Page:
|kaeru||反る・返る||to turn over (note that kaeru (変える) meaning "to alter" and kaeru (替える) meaning "to exchange" are vowel-stem verbs)|
|kaeru||返る・帰る・還る||to return (see kaeru above)|
|kaeru||孵る||to be hatched (see kaeru above)|
|kageru||陰る||to become dark, to be in shadow or shade|
|kakeru||駆ける||to run, to canter or gallop|
|kuneru||くねる||to be crooked|
|kutsugaeru||覆る||to be overturned|
|neru||練る||to temper, to refine, to knead (note that neru (寝る) meaning "to sleep" is a vowel-stem verb)|
|nomeru||のめる||to fall forward|
|numeru||滑る||to be slippery|
|seseru||挵る||to pick, play with|
|shaberu||喋る||to talk, to chat|
|shigeru||茂る||to grow thick|
|shikeru||湿気る||to become damp|
|shimeru||湿る||to be damp (note that shimeru 閉める "to close [something]" is a vowel-stem verb)|
|soberu||そべる||to lie sprawled|
|takeru||猛る||to act violently|
|yomigaeru||蘇る||to be brought back to life, to be refreshed|
List of "homophone verbs" ending in -iru that have both a vowel stem and a consonant stem
|Verb||Vowel Stem||Consonant Stem|
|ikiru||生きる to live, to stay alive||熱る to become sultry|
|iru||居る to be||炒る to boil down, to roast 入る to go in 要る to need|
|kiru||着る to put on clothing||霧る to become misty 切る to cut|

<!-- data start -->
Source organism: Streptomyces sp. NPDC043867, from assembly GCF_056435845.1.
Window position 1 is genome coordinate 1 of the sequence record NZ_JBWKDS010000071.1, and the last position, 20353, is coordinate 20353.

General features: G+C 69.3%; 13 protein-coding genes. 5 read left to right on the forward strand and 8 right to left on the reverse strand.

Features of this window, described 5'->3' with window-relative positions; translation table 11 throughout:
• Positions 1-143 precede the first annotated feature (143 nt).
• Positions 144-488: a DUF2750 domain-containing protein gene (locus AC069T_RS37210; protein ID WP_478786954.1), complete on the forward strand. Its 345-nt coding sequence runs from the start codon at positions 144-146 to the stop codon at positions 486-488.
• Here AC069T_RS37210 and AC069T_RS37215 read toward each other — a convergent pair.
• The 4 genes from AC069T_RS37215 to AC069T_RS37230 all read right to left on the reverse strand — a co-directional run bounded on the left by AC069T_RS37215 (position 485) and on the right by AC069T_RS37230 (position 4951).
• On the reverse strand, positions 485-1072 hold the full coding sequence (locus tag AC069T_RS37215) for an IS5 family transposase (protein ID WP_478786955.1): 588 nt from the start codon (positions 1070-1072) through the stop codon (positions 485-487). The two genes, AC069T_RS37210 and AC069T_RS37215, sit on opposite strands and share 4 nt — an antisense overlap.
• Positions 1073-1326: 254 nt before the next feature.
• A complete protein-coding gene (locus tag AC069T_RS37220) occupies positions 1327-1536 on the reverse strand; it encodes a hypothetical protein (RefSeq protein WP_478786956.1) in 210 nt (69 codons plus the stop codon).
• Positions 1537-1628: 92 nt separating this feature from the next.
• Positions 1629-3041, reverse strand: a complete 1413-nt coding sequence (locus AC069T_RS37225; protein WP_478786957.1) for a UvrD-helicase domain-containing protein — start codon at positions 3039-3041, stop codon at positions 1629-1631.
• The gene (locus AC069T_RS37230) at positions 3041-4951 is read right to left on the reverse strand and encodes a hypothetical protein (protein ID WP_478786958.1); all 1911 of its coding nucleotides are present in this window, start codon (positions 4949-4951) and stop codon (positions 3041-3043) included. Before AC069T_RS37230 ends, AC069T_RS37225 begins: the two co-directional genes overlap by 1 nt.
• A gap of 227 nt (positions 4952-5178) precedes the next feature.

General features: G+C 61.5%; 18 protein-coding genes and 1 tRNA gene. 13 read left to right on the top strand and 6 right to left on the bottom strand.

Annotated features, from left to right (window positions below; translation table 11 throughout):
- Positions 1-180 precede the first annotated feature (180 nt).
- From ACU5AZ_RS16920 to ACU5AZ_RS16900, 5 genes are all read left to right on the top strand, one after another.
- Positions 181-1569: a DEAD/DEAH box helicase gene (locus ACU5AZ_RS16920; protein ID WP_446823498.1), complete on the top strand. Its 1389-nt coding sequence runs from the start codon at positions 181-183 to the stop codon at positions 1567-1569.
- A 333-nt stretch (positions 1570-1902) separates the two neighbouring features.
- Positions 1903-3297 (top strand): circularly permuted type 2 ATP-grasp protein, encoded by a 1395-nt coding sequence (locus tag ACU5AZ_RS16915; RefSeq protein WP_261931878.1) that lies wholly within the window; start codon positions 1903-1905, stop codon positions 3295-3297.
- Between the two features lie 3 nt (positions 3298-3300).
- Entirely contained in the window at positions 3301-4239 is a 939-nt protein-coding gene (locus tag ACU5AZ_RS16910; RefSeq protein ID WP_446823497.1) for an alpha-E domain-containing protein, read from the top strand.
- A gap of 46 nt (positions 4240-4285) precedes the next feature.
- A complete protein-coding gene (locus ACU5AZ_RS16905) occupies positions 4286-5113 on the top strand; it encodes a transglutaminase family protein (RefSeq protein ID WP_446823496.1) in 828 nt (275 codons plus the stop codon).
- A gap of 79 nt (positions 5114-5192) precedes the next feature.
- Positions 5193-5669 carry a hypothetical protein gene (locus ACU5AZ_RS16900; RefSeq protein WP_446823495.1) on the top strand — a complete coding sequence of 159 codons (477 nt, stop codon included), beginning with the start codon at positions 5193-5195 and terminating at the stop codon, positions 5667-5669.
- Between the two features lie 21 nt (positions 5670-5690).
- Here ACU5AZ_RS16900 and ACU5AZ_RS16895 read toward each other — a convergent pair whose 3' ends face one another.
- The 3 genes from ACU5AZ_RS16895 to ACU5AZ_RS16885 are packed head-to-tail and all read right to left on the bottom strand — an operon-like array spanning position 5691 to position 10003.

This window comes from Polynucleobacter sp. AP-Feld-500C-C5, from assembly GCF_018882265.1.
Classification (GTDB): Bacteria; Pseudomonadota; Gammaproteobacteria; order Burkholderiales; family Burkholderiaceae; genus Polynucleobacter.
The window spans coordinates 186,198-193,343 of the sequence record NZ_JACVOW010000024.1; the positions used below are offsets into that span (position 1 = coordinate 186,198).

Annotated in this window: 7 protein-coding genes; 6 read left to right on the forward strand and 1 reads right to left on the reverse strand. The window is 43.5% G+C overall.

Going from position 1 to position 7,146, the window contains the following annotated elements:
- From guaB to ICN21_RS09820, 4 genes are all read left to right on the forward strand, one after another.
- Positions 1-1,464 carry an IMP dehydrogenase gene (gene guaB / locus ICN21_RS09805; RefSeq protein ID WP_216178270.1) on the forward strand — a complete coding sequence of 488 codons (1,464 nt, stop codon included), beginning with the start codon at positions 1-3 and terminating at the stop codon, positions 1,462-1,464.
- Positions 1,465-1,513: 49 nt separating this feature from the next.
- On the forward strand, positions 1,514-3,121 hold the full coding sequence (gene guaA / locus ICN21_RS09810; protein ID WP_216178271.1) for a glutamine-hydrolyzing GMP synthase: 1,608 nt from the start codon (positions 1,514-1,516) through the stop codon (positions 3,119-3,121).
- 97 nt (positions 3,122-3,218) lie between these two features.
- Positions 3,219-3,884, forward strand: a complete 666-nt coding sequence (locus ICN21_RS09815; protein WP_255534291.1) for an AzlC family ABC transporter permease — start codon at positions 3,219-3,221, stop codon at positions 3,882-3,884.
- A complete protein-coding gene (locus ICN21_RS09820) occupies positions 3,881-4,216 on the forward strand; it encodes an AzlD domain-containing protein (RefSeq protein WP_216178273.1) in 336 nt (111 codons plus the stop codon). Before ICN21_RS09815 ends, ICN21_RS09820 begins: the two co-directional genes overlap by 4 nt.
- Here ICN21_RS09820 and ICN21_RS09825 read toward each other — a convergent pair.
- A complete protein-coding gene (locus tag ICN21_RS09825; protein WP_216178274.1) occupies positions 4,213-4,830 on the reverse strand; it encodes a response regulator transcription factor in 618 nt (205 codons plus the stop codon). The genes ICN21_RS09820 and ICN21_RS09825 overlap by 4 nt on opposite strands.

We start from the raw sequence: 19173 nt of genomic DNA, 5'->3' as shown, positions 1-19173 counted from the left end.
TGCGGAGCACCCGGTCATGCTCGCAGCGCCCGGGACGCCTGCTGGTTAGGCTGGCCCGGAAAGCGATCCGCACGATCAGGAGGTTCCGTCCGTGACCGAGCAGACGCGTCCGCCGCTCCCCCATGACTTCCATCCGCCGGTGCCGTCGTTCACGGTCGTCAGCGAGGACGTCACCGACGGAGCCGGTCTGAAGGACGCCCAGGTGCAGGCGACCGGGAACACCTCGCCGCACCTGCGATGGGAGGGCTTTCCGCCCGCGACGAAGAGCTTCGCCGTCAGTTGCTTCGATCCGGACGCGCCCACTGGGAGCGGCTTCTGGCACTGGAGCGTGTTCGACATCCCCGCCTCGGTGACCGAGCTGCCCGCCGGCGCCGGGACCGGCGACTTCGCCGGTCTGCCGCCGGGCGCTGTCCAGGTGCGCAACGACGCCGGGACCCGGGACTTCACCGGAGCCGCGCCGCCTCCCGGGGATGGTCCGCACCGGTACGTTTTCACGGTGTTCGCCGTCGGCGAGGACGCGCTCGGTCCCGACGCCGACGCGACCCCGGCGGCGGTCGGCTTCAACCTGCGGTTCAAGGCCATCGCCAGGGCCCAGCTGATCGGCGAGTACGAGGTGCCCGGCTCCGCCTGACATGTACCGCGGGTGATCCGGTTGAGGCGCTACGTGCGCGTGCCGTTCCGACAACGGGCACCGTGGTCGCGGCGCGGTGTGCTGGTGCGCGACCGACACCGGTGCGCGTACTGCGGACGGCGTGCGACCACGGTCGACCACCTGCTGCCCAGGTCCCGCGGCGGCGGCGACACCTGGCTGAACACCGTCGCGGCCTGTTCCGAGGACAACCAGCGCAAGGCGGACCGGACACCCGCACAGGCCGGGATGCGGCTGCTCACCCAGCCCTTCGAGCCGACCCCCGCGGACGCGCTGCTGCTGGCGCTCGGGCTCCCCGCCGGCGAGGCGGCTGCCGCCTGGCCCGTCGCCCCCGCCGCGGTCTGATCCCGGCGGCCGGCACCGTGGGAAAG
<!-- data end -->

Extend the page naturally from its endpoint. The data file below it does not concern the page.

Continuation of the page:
List of "homophone verbs" ending in -eru that have both a vowel stem and a consonant stem
|Verb||Vowel Stem||Consonant Stem|
|eru||得る to get, to obtain||彫る to carve 選る to choose 啁る to ridicule|
|heru||経る to pass (time/through)||減る to decrease|
|kaeru||変える to alter 替える to exchange||返る ・ 帰る ・ 還る to return 孵る to be hatched|
|neru||寝る to sleep||練る to temper, to refine, to knead|
|shimeru||閉める to close (something)||湿る to be damp|
- sci.lang.japan FAQ's list of iru and eru consonant-stem verbs.
- Aeron Buchanan's Japanese Verb Chart, a concise summary of all Japanese verbs conjugations on one sheet of A4
- Young, John; Nakajima-Okano, Kimiko. Learn Japanese: New College Text. University of Hawaii Press. ISBN 9780824809515.
- Seiichi Makino and Michio Tsutsui, A dictionary of intermediate Japanese grammar, published by The Japan Times, ISBN 4-7890-0775-8.